Monday, August 14, 2017

Before You Start: Does Your Story Have A Market?

I am sure every writer out there has done this some time in their past. Out of the blue, you come up with "THE PERFECT" story to be written. It is unique. It is fresh. It is hot and sexy. You can even see how the story will translate perfectly into a made for TV movie, or even the big screen. In most cases, you have even decided on who will play the characters and maybe even drafted your acceptance speech at the Oscars.

But, in all of this excitement, there is one piece you may have forgotten to consider and is necessary. Will this story even fit in the market today? Is there a place on the bookshelf in the bookstore for your story? Will anyone buy it?

Too often, writers simply start writing and then wonder why not editor or agent is interested in buying the story. They know the writing is good. Their friends have told them the story is great. But it simply does not sell. Now, part of this is that they have people who are a bit biased when it comes to the reading, but the bigger issue might simply be there was not market research done.

One of the roles of an agent is to work with authors before they commit a lot of time to a project. They don't want to dedicate too much time to a project, just to find that the story will simply not sell.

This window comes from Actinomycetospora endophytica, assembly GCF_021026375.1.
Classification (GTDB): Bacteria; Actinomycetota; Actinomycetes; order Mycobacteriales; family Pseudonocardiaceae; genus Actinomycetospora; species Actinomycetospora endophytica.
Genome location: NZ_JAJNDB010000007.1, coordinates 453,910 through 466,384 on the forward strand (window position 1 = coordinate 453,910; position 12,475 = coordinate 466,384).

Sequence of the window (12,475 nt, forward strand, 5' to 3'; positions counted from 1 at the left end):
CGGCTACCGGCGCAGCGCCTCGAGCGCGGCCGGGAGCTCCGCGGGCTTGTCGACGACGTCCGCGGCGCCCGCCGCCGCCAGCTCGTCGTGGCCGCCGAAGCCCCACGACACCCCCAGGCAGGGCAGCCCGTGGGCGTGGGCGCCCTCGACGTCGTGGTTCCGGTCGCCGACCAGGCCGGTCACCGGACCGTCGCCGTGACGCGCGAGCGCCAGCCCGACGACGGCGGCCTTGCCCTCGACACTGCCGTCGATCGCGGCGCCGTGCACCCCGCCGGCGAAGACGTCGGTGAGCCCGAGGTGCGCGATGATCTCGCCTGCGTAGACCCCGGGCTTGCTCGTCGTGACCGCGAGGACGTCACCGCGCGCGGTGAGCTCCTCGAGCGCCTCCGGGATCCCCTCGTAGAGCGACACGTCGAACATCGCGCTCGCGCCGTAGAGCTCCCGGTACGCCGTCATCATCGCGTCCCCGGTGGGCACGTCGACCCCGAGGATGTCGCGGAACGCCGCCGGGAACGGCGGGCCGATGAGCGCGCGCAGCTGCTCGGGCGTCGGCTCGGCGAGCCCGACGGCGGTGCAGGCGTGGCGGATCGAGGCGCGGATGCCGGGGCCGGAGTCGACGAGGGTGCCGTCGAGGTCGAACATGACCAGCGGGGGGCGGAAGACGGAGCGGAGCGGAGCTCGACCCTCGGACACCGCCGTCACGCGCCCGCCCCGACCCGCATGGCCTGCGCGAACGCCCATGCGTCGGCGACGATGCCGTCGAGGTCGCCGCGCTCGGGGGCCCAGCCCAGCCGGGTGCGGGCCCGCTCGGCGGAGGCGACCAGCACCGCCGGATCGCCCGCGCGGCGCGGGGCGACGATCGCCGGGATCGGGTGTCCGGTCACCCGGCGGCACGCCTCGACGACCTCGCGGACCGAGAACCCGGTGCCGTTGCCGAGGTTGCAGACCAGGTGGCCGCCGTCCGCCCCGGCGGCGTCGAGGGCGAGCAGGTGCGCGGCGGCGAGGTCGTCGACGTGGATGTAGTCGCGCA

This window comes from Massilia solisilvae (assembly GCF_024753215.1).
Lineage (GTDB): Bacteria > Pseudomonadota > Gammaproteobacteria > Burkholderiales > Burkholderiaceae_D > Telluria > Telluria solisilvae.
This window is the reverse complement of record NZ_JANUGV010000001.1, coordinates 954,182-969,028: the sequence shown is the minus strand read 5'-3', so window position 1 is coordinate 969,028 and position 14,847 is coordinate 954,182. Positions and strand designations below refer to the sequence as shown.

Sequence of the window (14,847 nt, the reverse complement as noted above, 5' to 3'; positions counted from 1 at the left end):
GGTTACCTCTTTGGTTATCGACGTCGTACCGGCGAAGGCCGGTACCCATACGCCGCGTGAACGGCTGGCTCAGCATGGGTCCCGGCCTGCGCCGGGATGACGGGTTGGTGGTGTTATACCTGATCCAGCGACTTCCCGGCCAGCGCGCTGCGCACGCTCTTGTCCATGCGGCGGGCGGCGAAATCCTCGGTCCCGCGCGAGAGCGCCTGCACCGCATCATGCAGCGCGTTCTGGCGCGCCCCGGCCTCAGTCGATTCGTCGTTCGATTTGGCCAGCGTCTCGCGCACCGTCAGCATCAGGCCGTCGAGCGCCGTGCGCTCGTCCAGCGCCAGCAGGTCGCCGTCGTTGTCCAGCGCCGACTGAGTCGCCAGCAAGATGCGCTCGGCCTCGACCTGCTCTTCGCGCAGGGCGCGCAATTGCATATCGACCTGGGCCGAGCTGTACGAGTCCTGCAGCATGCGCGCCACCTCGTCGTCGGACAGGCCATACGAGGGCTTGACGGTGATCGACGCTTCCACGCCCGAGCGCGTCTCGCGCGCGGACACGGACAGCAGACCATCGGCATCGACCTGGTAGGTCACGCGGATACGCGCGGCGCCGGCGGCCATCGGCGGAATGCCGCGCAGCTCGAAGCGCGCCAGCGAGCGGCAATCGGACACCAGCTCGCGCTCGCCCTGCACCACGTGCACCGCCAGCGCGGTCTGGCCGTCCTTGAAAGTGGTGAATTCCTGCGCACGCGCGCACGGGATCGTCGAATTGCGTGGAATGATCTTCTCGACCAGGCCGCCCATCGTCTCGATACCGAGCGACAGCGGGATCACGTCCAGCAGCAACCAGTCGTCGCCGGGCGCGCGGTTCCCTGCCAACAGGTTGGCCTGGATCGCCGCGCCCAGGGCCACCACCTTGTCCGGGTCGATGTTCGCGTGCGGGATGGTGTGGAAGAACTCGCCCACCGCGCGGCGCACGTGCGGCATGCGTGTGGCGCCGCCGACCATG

Market research is tough since we really don't know what it will be like a year from now, but there are a lot of things an author can do to minimize some of the damage.

Consider looking at the characters. Are these people who a reader would want to connect with? Are these people we would want to feel sympathy towards, or are we simply going to want to close the book and let them flounder.

Is the premise of the story something that really would work out. In other words, can we develop a plot that has purpose and meaning? Is there a real conflict in the story or is this simply a complication?

We can also look to see if this story is too similar to other projects already out there. Sure, common tropes are fine, but if someone on the outside picks this novel up and feels a sense of having already read it somewhere else, the book is not going to sell.

I know you may be overly excited about that project, but please, consider taking the time to think it through first. Not doing this may result in you losing valuable time that could have been spent on something that would sell.

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